Soon after, one of the waterbugs finds himself climbing a stalk, breaking the surface of the water, and transforming into a beautiful dragonfly. He loves his new life as a dragonfly and realizes that he is different and will have to break the pact because he can never return to the bottom of the pond and explain to the other waterbugs what had happened to him... they would just have to wait and find out for themselves!
I think there were also excercises in the back of the book to further help your child understand death and why it happens. I definitely think it's important for your child to attend the funeral. She needs to have that same closure as anyone else!
My love and prayers are with you all!
Hi! I just looked it up and the book is called
Waterbugs and Dragonflies: Explaining Death to Young Children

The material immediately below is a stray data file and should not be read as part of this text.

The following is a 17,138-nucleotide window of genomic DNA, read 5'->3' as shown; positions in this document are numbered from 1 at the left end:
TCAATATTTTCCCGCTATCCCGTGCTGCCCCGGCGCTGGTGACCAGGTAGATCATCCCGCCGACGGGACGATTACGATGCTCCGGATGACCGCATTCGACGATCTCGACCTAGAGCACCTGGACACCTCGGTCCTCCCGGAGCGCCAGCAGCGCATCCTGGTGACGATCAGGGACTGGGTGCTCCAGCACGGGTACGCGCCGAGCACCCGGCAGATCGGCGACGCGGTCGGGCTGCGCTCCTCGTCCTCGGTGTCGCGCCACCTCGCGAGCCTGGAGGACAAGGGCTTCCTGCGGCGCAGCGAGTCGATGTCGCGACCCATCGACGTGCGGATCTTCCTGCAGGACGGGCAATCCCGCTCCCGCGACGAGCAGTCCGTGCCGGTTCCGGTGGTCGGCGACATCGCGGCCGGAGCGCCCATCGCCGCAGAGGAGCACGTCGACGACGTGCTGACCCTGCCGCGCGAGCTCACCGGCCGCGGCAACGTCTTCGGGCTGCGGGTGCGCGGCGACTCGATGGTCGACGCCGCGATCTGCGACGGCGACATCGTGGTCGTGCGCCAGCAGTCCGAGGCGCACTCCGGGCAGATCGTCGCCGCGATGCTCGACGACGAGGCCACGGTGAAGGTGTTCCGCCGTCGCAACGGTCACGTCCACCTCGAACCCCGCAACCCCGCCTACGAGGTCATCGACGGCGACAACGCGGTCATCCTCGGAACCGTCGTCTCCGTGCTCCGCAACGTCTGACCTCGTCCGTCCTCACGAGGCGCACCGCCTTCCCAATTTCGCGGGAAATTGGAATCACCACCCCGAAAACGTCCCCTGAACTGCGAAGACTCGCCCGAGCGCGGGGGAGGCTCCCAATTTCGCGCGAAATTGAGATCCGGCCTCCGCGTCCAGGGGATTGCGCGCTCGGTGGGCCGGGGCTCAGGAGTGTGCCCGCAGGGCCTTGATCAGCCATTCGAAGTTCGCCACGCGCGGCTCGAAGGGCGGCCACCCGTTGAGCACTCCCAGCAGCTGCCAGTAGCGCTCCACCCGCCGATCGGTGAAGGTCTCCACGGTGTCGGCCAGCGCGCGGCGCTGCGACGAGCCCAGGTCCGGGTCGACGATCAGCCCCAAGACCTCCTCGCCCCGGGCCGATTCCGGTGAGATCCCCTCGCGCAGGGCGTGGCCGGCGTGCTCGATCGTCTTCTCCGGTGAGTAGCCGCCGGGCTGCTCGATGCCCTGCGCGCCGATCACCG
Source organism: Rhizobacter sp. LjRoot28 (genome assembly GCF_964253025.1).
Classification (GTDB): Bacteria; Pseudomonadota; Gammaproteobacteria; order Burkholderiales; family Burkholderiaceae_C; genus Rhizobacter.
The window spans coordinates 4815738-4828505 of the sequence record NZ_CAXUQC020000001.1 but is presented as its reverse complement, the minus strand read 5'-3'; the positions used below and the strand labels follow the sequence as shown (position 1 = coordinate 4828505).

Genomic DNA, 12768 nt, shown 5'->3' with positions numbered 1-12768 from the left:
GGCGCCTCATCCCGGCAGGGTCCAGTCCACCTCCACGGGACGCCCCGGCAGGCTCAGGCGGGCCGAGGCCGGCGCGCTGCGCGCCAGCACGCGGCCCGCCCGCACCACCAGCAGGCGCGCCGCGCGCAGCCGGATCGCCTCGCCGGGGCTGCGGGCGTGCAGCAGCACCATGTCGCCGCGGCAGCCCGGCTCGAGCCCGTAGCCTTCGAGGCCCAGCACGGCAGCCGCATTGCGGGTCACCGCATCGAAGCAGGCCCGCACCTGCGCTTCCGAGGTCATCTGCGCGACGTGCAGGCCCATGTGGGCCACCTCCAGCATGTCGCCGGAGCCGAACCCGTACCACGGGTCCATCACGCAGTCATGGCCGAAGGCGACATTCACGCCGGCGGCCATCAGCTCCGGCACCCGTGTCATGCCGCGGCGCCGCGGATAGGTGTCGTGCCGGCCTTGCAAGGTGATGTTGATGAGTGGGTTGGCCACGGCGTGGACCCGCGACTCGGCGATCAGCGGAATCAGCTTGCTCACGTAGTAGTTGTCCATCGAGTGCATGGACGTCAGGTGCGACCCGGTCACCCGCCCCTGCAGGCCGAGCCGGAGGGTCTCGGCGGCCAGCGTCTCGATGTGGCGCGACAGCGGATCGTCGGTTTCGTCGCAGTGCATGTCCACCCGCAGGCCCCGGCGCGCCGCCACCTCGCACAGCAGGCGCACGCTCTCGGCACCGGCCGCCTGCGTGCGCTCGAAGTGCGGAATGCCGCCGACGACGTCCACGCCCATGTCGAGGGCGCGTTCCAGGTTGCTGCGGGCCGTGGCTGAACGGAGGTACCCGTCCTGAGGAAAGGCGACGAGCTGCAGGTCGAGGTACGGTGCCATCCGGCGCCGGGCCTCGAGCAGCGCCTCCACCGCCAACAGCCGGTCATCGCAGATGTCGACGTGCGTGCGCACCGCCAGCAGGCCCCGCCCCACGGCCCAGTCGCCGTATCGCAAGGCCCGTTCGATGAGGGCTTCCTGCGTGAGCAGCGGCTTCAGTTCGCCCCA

by Doris Stickney
Here is a link where you can read an excerpt from the book
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M.M. answers from Pittsburgh on October 18, 2006
My heart goes out to you in this difficult time. It is good to know that you have told her that her grandmother is ill. This lets her know what is going on and allows her the opportunity to ask questions. Also, when her grandmother does pass away, it won't be as much of a shock to her.
Once the time comes, ask her if she wants to attend the funeral and let her attend the funeral if she wants to go. It will be important for her to help understand what has happened. At four, I wouldn't push the issue of attending. Do what makes her feel comfortable. Maybe she can skip the actual funeral and burial, but be present for any lunch after. Let her visit her grandmother as often as she and her grandmother are able to visit. These are special times that both will treasure. Take lots of pictures of the two of them together. Let your daughter ask her grandmother questions about how she is feeling. Children this age really don't have a concept of death, so she may ask some very strange questions and not totally understand what is going on. That is normal.